I mean really, heading to Anaheim directly after Oakland made this stadium look like a dream. In all honesty, there’s not really much in Anaheim except for the Ducks, Angels and Disneyland (not much else I guess). But Anaheim is a good 50 square miles in geographical area, so it’s pretty huge anyways. You can’t even see Disneyland or any other metropolitan areas when you look out from the upper concourse. Lots of cars and the Honda Arena. But, they have palm trees, big hats and of course, Mike Trout.
Mike Trout Ballpark: The kid’s a stud. I actually used to help run the Los Angeles Angels Spring Training stadium in Tempe the year after he won his first AL MVP Award and the people of Anaheim adore this kid. Being from Seattle and wanting so bad to dislike Mike Trout, it’s impossible. He’s a class act with a great family and a killer baseball player. So it’s no surprise that his All-American smile is plastered all around Angel Stadium. My favorite is “Trout Farm” which is a little section in the corner of the 100 level where people purchase tickets and either receive an complimentary hat or shirt for sitting in that section. Of course, I walked over to check it out and it was indeed packed and nearly sold out with avid Trout Farmers! Anyways, it’s very rare to find (or notice) photos of any other player on the team anywhere else in the stadium (although I’m sure they’re there somewhere). We’ll see how long it takes for the stadium to change it’s name to Trout Field. My guess is by 2035.
Camp Day: For me, kids are like sweets and carbs – I love them, in moderation. That’s why places like Disneyland, Disney World and malls during Christmas time are a little tough. Seriously, why bring a two year old in a stroller to Disneyland? It’s exhausting, it’s expensive, you wait in like 75 minutes to ride the Dumbo ride because indeed they’re not that tall to ride that ride and after all of that, your child won’t even remember being there! But I digress. Lucky for Chad and I, we chose to visit Angels stadium the same day every summer camp in Orange County decided to bring all of their kids to enjoy a day at the ballpark! I felt for those camp counselors because more kids were in lines for food, merchandise and the restrooms than were actually in their seat. I’m pretty sure we “accidentally” knocked 4 or 5 of them down while weaving through the concourse to get to our seats. I can still hear their screams begging Mike Trout to throw them a baseball.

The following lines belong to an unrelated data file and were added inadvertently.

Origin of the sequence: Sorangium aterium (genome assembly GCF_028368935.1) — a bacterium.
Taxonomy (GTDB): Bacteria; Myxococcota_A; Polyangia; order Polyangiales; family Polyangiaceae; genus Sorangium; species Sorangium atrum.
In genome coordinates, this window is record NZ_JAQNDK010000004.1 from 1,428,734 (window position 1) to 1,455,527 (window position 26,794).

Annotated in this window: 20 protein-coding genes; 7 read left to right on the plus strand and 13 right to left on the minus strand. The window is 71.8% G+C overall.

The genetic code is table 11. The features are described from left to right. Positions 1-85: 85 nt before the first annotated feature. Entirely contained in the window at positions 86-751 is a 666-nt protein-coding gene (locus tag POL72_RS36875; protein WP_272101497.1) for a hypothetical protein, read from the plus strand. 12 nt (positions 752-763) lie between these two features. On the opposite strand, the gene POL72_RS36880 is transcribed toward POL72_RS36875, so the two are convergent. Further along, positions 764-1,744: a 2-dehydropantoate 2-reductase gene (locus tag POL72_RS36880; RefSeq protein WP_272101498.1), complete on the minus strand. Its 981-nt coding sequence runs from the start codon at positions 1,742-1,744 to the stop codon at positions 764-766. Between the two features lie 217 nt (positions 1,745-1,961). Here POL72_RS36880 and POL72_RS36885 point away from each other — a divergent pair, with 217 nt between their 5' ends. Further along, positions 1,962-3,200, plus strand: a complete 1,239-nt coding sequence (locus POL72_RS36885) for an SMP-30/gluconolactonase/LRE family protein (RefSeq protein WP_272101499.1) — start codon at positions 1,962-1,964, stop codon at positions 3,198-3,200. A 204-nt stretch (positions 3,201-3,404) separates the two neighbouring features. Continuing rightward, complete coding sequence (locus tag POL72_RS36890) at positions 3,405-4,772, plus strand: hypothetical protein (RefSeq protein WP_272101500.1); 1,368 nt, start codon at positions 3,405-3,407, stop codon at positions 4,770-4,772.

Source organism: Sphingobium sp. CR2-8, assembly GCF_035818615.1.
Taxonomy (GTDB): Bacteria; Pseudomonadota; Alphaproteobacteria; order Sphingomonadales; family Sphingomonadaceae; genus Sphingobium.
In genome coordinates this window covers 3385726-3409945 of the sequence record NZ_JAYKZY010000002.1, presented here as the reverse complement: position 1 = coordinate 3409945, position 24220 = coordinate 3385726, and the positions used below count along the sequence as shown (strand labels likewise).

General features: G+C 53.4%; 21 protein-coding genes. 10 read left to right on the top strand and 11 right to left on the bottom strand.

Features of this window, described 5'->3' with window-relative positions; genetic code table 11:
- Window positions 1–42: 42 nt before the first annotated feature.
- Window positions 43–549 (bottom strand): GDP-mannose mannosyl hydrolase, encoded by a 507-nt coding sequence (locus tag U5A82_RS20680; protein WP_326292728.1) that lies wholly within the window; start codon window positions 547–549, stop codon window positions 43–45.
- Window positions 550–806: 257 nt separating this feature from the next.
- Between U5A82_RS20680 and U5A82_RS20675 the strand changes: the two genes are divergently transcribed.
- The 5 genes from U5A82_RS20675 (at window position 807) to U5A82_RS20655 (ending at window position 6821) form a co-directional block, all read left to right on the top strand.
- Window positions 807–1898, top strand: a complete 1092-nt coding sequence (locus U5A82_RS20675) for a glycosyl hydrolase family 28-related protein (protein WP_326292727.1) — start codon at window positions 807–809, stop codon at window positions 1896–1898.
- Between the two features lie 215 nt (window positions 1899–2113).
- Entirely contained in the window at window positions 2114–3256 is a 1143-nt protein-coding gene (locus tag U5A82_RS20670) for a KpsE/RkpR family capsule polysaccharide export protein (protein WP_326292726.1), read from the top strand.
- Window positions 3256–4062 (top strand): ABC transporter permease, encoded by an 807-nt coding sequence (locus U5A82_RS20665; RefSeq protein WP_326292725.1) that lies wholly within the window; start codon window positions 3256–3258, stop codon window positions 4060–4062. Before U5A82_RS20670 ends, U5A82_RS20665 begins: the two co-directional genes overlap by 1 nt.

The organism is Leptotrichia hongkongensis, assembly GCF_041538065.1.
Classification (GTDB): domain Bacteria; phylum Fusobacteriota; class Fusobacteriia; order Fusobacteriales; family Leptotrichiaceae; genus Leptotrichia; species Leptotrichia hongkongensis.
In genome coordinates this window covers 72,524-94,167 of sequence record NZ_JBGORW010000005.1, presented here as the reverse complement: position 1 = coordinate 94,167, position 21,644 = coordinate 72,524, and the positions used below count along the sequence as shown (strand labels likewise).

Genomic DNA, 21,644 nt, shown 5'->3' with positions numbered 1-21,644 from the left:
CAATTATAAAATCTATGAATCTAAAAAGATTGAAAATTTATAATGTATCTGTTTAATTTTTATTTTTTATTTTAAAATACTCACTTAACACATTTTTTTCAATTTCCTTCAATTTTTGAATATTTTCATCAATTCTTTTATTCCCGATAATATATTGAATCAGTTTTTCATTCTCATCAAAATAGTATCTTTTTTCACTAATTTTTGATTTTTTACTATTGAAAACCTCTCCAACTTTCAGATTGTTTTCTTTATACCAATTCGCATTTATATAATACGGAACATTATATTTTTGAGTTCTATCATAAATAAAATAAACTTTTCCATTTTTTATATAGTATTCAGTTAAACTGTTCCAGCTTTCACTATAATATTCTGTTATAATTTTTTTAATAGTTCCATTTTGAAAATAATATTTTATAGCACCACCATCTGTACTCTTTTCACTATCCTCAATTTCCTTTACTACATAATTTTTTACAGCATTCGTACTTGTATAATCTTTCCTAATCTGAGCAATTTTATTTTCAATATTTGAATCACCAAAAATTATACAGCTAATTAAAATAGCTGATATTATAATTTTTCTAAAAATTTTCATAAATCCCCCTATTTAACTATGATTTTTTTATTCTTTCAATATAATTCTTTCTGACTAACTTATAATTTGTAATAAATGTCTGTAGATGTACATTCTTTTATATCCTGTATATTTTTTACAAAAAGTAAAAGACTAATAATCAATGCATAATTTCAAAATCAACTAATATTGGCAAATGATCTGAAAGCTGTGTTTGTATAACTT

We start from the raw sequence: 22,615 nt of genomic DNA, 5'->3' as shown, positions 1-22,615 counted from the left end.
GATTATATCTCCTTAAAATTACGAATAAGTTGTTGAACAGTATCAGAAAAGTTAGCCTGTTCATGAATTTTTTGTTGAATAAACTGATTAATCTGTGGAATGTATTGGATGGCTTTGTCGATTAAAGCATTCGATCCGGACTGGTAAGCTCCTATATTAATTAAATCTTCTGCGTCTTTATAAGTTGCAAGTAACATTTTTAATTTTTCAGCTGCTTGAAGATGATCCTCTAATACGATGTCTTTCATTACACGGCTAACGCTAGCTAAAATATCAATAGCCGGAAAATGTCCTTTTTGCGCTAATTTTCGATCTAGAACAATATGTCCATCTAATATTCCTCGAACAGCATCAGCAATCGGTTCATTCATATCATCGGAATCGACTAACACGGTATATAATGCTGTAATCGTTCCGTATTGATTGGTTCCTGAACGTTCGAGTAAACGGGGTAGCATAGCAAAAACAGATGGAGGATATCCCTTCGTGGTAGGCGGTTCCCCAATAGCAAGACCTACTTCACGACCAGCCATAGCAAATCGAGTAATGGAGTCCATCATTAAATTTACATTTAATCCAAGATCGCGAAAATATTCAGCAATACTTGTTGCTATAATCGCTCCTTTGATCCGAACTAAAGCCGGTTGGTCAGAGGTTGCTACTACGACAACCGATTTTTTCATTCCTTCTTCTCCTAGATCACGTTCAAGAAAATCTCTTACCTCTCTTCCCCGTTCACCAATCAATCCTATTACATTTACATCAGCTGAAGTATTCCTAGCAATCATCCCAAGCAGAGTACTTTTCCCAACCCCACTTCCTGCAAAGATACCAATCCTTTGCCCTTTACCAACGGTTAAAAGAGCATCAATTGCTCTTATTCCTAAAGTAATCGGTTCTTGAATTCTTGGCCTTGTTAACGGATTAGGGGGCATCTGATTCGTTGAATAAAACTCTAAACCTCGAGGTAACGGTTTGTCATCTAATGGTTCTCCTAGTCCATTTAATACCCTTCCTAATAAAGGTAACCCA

Giant Hats: I loved these! I’m huge on creative architecture and design, which is why I thoroughly enjoy visiting ballparks, because the designers and engineers have the opportunity to do so much for the team and city in which it resides. The Angels not only had the big A with the halo but also giant Angels hats at the home plate entrance that offer shade to several vendors and hundreds of fans. Such a fun way to enter the ballpark and a creative and whimsical way to add shade in one of the notoriously warmest areas in the United States.
Angel Stadium was a cool ballpark. Nothing insanely special, but obviously the fountain in the batters eye, the palm trees and the big hats make the stadium a cool place to visit. The atmosphere felt a bit crowded and loud, but what else is new in Orange County, right? I fear the day when Mike Trout bolts LA for New York (sorry, Angels fans) because that’s a lot of money that will be spent on rebranding. Regardless, it was an enjoyable stadium to visit and currently sits second behind AT&T and in front of the Coliseum on our ballpark visit. Off to Phoenix to see the Diamondbacks and Chase Field while we start our trek horizontally across the country!